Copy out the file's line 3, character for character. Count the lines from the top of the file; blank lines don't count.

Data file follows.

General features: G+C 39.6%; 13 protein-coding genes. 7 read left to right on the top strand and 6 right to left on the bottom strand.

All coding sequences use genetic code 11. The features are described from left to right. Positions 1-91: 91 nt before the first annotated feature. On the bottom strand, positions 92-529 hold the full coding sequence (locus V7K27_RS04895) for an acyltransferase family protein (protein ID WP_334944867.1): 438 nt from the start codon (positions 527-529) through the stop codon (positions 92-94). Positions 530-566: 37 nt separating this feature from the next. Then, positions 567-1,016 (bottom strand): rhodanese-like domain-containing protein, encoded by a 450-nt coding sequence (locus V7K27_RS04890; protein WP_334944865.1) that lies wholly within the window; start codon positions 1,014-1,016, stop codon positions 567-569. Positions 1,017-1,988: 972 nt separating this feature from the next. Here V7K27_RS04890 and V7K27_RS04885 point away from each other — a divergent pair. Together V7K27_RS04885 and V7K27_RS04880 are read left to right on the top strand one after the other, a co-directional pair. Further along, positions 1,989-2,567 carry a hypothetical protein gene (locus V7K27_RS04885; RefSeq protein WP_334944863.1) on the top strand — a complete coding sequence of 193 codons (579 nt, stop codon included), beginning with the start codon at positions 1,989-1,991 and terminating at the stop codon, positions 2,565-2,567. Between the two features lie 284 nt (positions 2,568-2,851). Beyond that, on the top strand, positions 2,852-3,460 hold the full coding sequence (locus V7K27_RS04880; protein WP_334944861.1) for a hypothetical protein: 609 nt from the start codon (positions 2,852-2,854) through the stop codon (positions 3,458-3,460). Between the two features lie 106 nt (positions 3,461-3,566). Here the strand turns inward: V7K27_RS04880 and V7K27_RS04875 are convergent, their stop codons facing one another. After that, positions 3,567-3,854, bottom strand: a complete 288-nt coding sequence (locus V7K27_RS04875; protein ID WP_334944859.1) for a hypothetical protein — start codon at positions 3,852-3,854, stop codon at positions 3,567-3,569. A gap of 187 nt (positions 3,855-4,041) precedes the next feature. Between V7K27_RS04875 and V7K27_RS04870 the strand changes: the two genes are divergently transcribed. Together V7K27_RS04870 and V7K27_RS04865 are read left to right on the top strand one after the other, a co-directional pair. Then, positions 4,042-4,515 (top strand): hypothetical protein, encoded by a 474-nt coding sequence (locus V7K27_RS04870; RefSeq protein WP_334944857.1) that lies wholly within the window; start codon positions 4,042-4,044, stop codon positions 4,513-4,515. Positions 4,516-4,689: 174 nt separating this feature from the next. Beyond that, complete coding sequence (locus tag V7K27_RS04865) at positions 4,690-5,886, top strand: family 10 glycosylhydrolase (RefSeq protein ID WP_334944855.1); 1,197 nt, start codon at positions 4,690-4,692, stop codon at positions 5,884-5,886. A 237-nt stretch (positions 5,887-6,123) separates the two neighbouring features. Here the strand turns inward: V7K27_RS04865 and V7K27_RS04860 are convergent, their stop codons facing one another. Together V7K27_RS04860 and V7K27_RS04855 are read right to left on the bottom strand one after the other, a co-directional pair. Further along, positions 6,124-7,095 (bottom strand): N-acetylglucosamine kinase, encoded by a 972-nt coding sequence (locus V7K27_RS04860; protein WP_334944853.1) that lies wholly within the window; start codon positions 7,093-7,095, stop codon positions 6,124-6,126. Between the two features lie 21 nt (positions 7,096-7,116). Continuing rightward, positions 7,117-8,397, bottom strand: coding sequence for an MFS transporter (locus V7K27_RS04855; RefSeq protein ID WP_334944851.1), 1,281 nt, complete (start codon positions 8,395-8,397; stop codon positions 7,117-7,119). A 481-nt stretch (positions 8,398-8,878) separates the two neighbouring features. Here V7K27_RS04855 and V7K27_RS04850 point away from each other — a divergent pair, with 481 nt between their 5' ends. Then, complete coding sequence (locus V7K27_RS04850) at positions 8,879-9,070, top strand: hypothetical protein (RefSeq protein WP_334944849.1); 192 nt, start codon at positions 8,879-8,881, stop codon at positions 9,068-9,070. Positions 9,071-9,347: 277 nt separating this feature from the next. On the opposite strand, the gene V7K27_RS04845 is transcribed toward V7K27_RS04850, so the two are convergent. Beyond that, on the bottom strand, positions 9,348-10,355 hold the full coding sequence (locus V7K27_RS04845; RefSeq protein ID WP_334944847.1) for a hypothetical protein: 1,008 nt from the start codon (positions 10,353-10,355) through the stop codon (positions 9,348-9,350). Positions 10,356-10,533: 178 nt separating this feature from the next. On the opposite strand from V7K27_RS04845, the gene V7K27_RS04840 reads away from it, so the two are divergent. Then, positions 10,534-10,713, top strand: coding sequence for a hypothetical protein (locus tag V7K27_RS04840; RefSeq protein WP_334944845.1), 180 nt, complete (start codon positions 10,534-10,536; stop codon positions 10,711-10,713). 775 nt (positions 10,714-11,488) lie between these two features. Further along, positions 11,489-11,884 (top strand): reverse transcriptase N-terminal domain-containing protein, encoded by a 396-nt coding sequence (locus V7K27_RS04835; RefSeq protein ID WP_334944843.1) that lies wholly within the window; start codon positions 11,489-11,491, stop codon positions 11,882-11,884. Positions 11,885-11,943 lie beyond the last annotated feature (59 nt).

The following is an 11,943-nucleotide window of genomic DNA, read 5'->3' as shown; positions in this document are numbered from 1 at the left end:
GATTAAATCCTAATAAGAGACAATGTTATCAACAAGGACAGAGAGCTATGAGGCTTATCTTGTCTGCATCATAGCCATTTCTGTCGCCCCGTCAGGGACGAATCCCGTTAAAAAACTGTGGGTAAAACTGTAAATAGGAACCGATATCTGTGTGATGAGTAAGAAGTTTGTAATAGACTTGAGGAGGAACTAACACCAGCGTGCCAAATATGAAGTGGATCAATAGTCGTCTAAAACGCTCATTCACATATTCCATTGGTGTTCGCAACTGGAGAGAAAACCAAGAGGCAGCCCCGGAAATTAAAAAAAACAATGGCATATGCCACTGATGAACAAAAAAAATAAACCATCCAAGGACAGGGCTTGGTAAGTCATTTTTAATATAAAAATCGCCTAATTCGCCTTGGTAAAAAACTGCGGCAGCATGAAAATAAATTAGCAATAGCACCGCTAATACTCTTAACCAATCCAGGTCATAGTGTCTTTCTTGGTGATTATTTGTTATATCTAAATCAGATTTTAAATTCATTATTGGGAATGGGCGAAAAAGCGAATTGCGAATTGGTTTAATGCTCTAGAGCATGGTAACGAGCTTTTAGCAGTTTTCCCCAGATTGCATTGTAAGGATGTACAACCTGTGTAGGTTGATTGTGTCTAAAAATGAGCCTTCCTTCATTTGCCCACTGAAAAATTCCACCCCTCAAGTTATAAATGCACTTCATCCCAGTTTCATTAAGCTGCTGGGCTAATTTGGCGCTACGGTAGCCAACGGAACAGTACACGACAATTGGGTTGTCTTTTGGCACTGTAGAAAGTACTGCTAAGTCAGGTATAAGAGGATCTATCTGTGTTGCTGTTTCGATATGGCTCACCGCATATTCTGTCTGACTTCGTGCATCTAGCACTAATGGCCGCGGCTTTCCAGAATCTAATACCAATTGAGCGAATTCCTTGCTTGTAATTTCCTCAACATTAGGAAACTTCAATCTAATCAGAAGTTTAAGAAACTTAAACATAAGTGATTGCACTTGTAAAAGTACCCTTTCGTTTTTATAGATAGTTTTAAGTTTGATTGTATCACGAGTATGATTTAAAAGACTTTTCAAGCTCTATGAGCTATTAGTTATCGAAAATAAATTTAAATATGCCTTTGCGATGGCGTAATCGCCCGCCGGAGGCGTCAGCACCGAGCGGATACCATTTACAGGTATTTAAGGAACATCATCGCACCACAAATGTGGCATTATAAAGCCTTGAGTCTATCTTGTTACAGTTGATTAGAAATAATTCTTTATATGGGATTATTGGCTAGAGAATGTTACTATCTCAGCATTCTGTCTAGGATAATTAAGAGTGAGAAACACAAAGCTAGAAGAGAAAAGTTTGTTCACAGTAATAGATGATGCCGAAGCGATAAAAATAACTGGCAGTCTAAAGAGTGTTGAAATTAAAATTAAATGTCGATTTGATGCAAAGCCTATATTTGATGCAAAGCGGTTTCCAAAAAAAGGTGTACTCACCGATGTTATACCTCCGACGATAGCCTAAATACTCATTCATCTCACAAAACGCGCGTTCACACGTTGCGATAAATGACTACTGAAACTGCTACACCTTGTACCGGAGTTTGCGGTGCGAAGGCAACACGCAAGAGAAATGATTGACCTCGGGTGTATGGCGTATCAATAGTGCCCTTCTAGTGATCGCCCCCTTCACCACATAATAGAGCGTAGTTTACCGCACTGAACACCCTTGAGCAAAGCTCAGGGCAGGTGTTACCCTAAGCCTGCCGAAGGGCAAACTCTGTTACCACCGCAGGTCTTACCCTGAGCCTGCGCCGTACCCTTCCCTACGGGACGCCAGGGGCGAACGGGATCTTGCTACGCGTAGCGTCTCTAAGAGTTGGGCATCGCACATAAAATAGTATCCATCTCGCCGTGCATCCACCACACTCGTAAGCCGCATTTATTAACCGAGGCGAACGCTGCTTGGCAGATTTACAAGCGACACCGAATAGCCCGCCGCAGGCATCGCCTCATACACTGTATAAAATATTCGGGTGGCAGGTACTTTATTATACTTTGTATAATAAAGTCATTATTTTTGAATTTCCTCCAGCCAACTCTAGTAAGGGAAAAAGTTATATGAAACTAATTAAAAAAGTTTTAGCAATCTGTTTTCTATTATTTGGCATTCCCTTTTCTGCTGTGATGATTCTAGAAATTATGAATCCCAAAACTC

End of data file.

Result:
The following is an 11,943-nucleotide window of genomic DNA, read 5'->3' as shown; positions in this document are numbered from 1 at the left end: